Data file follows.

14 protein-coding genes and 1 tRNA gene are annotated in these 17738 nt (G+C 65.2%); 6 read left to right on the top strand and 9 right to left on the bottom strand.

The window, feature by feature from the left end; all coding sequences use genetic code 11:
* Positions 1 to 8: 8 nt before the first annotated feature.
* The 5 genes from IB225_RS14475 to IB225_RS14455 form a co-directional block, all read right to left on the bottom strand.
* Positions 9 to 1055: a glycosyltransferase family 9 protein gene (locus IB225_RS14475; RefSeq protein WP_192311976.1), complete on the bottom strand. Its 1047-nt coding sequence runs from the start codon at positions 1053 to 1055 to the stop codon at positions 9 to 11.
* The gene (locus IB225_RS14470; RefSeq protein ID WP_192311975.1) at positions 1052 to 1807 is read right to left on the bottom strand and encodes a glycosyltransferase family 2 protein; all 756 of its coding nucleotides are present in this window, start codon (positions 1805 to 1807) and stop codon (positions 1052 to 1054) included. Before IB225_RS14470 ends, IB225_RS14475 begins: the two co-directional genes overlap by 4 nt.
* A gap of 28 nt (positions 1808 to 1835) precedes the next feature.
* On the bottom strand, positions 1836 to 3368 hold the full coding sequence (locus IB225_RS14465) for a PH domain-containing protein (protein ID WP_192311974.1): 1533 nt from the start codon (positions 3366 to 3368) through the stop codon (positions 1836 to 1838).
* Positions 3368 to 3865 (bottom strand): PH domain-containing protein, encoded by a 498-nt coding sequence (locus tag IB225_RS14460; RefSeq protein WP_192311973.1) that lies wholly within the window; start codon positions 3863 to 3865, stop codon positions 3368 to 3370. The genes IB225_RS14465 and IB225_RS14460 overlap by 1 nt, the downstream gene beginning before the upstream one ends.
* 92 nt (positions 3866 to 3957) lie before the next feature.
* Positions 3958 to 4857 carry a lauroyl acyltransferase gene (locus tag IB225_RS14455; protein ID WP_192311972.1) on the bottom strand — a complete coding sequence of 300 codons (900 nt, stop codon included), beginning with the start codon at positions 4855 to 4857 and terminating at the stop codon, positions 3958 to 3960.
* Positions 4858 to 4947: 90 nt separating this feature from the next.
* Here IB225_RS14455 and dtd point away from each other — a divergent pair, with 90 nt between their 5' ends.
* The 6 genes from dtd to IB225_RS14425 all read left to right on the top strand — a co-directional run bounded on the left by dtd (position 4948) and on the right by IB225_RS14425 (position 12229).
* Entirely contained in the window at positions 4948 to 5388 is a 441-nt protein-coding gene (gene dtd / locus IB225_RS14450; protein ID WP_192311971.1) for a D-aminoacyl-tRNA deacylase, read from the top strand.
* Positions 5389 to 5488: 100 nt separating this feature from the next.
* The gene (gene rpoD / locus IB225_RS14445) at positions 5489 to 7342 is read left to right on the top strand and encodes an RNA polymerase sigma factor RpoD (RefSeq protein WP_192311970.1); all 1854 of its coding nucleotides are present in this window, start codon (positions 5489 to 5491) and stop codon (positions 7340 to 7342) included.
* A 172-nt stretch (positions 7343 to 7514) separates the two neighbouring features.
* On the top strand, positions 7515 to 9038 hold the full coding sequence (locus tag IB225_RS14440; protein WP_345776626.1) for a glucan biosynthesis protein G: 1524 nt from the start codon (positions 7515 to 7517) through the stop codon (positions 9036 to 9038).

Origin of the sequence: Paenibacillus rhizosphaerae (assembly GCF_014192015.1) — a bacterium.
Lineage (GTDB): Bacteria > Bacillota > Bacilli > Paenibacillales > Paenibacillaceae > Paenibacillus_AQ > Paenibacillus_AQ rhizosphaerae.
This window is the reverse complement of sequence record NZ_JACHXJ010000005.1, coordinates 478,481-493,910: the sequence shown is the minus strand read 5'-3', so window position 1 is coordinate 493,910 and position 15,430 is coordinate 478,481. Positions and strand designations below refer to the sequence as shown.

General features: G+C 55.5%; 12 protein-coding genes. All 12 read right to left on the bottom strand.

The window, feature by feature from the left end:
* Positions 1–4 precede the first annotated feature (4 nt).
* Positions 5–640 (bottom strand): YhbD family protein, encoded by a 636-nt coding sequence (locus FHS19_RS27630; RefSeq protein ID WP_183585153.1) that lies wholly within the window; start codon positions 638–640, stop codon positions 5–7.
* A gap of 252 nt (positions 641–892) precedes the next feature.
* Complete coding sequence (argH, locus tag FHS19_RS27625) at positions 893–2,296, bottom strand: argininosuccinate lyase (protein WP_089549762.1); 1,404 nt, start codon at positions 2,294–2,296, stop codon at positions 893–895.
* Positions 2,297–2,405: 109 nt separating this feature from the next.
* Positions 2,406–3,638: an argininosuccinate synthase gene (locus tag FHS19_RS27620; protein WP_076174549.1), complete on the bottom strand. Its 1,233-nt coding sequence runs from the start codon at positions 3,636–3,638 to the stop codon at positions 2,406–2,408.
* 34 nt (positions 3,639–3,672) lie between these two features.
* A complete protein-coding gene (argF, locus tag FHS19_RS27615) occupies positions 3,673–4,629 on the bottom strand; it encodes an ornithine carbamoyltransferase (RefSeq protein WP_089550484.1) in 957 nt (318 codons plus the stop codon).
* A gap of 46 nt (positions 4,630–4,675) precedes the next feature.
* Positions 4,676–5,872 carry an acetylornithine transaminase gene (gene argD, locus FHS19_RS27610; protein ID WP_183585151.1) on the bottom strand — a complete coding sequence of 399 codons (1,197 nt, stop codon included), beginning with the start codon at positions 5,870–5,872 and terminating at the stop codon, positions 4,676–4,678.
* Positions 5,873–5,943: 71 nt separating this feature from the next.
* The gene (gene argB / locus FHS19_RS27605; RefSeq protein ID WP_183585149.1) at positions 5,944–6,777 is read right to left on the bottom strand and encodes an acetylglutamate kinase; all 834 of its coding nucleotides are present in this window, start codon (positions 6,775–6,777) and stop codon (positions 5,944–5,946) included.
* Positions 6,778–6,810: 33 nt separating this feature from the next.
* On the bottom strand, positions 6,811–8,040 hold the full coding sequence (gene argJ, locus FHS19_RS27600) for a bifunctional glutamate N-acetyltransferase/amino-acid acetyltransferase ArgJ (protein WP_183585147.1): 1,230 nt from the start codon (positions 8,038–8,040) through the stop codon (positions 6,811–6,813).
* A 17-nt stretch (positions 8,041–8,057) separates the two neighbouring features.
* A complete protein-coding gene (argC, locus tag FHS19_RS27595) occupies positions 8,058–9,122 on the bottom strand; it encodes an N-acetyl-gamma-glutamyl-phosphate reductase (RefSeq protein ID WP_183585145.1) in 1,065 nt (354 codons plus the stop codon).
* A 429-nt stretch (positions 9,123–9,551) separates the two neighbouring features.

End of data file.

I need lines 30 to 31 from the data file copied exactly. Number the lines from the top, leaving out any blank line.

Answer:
* Positions 2,406–3,638: an argininosuccinate synthase gene (locus tag FHS19_RS27620; protein WP_076174549.1), complete on the bottom strand. Its 1,233-nt coding sequence runs from the start codon at positions 3,636–3,638 to the stop codon at positions 2,406–2,408.
* 34 nt (positions 3,639–3,672) lie between these two features.